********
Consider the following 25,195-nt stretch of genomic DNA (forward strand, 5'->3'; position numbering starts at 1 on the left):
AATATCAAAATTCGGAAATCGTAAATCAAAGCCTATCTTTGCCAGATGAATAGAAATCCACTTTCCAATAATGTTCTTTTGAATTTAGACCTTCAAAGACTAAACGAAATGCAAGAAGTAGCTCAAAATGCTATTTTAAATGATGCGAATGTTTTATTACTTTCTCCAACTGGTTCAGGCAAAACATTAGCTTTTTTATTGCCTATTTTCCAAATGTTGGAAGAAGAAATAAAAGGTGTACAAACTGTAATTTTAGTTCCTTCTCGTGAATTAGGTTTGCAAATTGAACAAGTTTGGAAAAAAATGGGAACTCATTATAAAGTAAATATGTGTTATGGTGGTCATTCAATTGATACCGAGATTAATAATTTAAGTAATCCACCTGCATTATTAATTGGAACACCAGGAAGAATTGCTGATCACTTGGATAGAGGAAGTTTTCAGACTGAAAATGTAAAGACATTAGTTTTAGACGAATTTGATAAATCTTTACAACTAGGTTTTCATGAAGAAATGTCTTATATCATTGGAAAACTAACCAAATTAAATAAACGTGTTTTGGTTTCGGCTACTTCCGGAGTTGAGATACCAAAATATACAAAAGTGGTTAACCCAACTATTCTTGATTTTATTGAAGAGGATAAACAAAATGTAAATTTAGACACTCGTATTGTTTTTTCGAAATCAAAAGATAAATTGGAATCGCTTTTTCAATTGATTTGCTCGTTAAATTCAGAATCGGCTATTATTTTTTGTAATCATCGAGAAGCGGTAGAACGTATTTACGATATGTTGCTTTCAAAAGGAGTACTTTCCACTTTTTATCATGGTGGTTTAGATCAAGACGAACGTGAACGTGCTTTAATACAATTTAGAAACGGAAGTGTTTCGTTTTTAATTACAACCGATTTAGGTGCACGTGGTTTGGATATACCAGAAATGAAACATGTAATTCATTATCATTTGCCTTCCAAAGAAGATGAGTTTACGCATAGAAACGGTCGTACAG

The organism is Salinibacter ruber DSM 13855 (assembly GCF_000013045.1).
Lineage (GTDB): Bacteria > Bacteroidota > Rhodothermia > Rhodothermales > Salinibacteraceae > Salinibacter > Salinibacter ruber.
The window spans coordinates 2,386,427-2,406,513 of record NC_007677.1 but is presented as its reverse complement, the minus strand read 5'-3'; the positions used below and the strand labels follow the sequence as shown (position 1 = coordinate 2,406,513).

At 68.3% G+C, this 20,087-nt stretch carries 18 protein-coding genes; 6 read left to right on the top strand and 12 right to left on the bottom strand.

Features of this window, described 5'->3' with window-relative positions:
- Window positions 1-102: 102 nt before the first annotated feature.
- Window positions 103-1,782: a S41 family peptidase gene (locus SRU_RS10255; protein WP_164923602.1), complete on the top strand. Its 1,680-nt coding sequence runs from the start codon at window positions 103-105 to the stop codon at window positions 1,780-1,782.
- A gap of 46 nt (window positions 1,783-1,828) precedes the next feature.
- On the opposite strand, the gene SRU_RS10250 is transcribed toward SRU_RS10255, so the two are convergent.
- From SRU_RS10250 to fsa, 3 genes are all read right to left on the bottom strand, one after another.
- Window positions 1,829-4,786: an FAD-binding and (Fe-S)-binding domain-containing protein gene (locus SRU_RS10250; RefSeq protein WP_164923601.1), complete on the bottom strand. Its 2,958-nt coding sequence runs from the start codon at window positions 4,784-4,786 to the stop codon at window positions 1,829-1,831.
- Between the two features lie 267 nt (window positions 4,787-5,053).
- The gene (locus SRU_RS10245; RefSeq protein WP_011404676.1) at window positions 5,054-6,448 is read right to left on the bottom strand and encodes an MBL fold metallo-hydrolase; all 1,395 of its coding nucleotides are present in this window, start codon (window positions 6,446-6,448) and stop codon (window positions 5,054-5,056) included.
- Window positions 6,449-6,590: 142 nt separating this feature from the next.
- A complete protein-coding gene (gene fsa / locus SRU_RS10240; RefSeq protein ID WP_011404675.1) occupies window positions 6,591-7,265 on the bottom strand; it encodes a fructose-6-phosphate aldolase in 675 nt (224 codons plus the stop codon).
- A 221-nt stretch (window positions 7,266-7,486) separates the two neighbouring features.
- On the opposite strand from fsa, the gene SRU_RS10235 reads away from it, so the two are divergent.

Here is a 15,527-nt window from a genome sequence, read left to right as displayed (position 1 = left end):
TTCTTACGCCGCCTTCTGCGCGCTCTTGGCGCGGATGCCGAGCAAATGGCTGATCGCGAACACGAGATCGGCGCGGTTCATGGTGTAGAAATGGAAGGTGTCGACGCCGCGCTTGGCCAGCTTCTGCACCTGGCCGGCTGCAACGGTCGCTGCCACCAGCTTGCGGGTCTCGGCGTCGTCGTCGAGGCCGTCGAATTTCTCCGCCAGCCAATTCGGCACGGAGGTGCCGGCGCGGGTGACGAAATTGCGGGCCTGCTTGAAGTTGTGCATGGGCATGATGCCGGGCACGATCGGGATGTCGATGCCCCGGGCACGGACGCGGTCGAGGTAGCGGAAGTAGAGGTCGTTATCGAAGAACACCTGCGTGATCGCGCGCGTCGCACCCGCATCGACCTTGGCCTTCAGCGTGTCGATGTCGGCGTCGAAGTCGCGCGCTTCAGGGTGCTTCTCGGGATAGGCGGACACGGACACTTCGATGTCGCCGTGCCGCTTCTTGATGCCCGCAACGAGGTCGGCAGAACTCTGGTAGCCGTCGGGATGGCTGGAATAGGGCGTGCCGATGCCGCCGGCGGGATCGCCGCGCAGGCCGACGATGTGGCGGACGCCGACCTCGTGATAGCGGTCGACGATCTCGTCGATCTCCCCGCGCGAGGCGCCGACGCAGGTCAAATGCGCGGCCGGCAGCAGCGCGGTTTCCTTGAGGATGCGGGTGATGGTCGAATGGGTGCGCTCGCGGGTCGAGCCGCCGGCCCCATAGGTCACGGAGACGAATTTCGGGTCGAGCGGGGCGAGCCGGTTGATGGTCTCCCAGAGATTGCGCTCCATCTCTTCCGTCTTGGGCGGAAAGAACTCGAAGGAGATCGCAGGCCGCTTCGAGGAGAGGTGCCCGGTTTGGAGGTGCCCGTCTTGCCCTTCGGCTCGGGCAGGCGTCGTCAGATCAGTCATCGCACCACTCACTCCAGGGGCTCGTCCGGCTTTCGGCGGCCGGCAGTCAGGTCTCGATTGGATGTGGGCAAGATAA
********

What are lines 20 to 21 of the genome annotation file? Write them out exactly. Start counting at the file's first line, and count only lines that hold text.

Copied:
Here is a 15,527-nt window from a genome sequence, read left to right as displayed (position 1 = left end):
TTCTTACGCCGCCTTCTGCGCGCTCTTGGCGCGGATGCCGAGCAAATGGCTGATCGCGAACACGAGATCGGCGCGGTTCATGGTGTAGAAATGGAAGGTGTCGACGCCGCGCTTGGCCAGCTTCTGCACCTGGCCGGCTGCAACGGTCGCTGCCACCAGCTTGCGGGTCTCGGCGTCGTCGTCGAGGCCGTCGAATTTCTCCGCCAGCCAATTCGGCACGGAGGTGCCGGCGCGGGTGACGAAATTGCGGGCCTGCTTGAAGTTGTGCATGGGCATGATGCCGGGCACGATCGGGATGTCGATGCCCCGGGCACGGACGCGGTCGAGGTAGCGGAAGTAGAGGTCGTTATCGAAGAACACCTGCGTGATCGCGCGCGTCGCACCCGCATCGACCTTGGCCTTCAGCGTGTCGATGTCGGCGTCGAAGTCGCGCGCTTCAGGGTGCTTCTCGGGATAGGCGGACACGGACACTTCGATGTCGCCGTGCCGCTTCTTGATGCCCGCAACGAGGTCGGCAGAACTCTGGTAGCCGTCGGGATGGCTGGAATAGGGCGTGCCGATGCCGCCGGCGGGATCGCCGCGCAGGCCGACGATGTGGCGGACGCCGACCTCGTGATAGCGGTCGACGATCTCGTCGATCTCCCCGCGCGAGGCGCCGACGCAGGTCAAATGCGCGGCCGGCAGCAGCGCGGTTTCCTTGAGGATGCGGGTGATGGTCGAATGGGTGCGCTCGCGGGTCGAGCCGCCGGCCCCATAGGTCACGGAGACGAATTTCGGGTCGAGCGGGGCGAGCCGGTTGATGGTCTCCCAGAGATTGCGCTCCATCTCTTCCGTCTTGGGCGGAAAGAACTCGAAGGAGATCGCAGGCCGCTTCGAGGAGAGGTGCCCGGTTTGGAGGTGCCCGTCTTGCCCTTCGGCTCGGGCAGGCGTCGTCAGATCAGTCATCGCACCACTCACTCCAGGGGCTCGTCCGGCTTTCGGCGGCCGGCAGTCAGGTCTCGATTGGATGTGGGCAAGATAA